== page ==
Mattel apologises for sexist Barbie ‘I Can Be a Computer Engineer’ book

20 Nov 2014

A page from Barbie I Can Be A Computer Engineer. Photo via Gizmodo

Although the Barbie ‘I Can Be a Computer Engineer’ book has been kicking around since 2010, only this week did the sexist nonsense within come to light.

Having stumbled upon a copy at the home of a friend, TV writer and author Pamela Ribbon penned a scathing critique of the book, pointing out that, despite the title, Barbie actually just comes up with “design ideas” (such as drawing puppies) and needs the help of two guys named Steven and Brian to do the real programming work.

The boys are also recruited to help Barbie repair her sister’s virus-infected computer, but not before the two siblings engage in a pillow fight because, in the Barbie universe, even budding computer engineers have to take time out for girly play time.

As part of Ribbon’s article (originally posted on her blog before being picked up by Gizmodo), her friend Helen Jane, a computer programmer and mum, gave this assessment: “Steven and Brian represent the tech industry assumption that only men make meaningful contributions. Men fix this, men drive this and men take control to finish this. Steven and Brian don’t value design as much as code. Steven and Brian represent every time I was talked over and interrupted – every time I didn’t post a code solution in a forum because I didn’t want to spend the next 72 years defending it. Steven and Brian make more money than I do for doing the same thing.”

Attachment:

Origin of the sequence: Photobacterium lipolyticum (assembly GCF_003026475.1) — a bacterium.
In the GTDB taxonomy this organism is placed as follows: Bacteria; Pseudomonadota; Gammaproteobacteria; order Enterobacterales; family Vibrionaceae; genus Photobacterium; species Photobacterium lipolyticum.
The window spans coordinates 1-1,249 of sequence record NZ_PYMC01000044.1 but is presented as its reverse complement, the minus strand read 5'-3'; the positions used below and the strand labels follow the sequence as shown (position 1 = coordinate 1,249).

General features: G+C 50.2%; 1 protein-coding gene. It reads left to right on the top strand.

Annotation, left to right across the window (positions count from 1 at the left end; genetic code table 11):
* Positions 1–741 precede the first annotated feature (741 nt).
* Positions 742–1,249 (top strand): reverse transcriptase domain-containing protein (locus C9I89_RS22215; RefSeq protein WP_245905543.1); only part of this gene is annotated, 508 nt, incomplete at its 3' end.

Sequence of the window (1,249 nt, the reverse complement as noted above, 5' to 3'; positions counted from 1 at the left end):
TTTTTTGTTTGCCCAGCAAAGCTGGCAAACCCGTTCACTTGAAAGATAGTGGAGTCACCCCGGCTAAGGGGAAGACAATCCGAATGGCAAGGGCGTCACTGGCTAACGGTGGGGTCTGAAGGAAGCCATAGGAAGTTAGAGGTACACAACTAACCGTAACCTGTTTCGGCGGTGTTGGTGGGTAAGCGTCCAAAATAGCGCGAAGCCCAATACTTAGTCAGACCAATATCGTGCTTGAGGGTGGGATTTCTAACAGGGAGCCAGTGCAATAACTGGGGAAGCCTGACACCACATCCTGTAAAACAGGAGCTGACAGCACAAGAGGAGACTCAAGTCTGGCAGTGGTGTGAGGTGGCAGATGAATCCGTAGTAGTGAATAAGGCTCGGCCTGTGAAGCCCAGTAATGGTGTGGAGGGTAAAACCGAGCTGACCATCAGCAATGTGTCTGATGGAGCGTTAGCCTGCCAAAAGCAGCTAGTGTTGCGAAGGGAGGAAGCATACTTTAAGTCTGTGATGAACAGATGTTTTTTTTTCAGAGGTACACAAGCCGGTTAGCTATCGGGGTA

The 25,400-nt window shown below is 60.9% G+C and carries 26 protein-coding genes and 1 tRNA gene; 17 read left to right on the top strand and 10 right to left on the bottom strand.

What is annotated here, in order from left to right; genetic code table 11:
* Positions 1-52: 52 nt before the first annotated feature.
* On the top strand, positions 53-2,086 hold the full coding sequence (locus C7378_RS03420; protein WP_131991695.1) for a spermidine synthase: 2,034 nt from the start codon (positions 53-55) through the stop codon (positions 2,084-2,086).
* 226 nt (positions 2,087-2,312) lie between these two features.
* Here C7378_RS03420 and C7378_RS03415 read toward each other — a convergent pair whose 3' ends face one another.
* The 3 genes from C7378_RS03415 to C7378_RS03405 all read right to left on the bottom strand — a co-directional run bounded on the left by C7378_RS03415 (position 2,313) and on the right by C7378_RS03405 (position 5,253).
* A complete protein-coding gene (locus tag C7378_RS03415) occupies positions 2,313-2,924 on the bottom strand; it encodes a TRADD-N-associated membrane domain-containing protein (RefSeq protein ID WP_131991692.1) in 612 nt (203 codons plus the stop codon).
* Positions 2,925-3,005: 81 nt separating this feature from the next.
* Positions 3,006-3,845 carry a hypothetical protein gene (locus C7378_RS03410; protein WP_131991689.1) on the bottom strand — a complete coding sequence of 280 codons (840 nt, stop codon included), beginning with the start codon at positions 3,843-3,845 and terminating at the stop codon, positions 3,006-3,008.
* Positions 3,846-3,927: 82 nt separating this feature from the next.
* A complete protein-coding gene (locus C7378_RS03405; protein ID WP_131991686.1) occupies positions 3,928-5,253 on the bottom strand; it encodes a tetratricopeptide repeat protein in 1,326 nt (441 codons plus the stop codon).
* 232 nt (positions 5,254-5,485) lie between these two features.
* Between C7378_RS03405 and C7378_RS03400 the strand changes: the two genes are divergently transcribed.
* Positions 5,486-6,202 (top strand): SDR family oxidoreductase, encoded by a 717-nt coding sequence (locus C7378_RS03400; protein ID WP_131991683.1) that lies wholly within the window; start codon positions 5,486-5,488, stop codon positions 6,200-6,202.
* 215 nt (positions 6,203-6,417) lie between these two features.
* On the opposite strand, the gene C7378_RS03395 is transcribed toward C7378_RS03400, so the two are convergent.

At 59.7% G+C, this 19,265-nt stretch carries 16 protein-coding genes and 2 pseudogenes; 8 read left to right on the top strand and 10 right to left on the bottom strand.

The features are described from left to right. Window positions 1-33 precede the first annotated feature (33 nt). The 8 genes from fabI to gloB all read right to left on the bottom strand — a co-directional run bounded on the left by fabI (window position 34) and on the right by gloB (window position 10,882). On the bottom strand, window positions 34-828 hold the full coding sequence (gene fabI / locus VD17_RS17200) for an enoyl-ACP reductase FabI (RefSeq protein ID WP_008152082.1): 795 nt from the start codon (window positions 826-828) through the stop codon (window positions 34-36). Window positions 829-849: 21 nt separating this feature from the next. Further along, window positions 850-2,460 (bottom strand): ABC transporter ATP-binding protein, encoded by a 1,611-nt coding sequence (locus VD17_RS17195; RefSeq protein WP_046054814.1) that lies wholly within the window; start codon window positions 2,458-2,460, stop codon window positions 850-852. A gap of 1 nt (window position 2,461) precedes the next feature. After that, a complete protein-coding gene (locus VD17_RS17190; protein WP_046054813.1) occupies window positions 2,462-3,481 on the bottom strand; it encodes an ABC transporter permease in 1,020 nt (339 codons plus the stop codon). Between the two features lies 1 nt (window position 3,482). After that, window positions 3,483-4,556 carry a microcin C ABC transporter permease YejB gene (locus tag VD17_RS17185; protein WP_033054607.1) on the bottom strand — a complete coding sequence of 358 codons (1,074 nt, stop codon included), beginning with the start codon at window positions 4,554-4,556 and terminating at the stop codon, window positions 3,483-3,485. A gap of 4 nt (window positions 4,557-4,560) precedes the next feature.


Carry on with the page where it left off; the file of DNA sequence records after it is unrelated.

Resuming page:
The article sparked the fury of the internet, with many Twitter users taking to the social network to call Barbie manufacturer Mattel out on the piece. As reported by The Verge, the website Feminist Hacker Barbie has also been established to allow people to rewrite the book.

In response to the outcry, Mattel has taken to Barbie’s Facebook page to apologise for the book.

“The Barbie I Can Be A Computer Engineer book was published in 2010. Since that time we have reworked our Barbie books,” the company wrote.

“The portrayal of Barbie in this specific story doesn’t reflect the brand’s vision for what Barbie stands for. We believe girls should be empowered to understand that anything is possible and believe they live in a world without limits. We apologise that this book didn’t reflect that belief. All Barbie titles moving forward will be written to inspire girl’s imaginations and portray an empowered Barbie character.”

The book has also been pulled from Amazon, though as pointed out by Ribbon on Twitter, some copies are still on the shelves of brick-and-mortar book stores.

The Barbie doll has been the subject of criticism for years, with many arguing that her narrow frame offers young girls an unhealthy depiction of the female body. In 2009, researchers at Finland’s University Central Hospital found that if Barbie were life size she would lack the 17-22pc body fat required for a woman to menstruate.

Barbie’s ‘I Can Be’ range also included a collaboration with US space agency NASA that saw the launch of Mars Explorer Barbie, an astronaut version of the doll.

Dean Van Nguyen was a contributor to Silicon Republic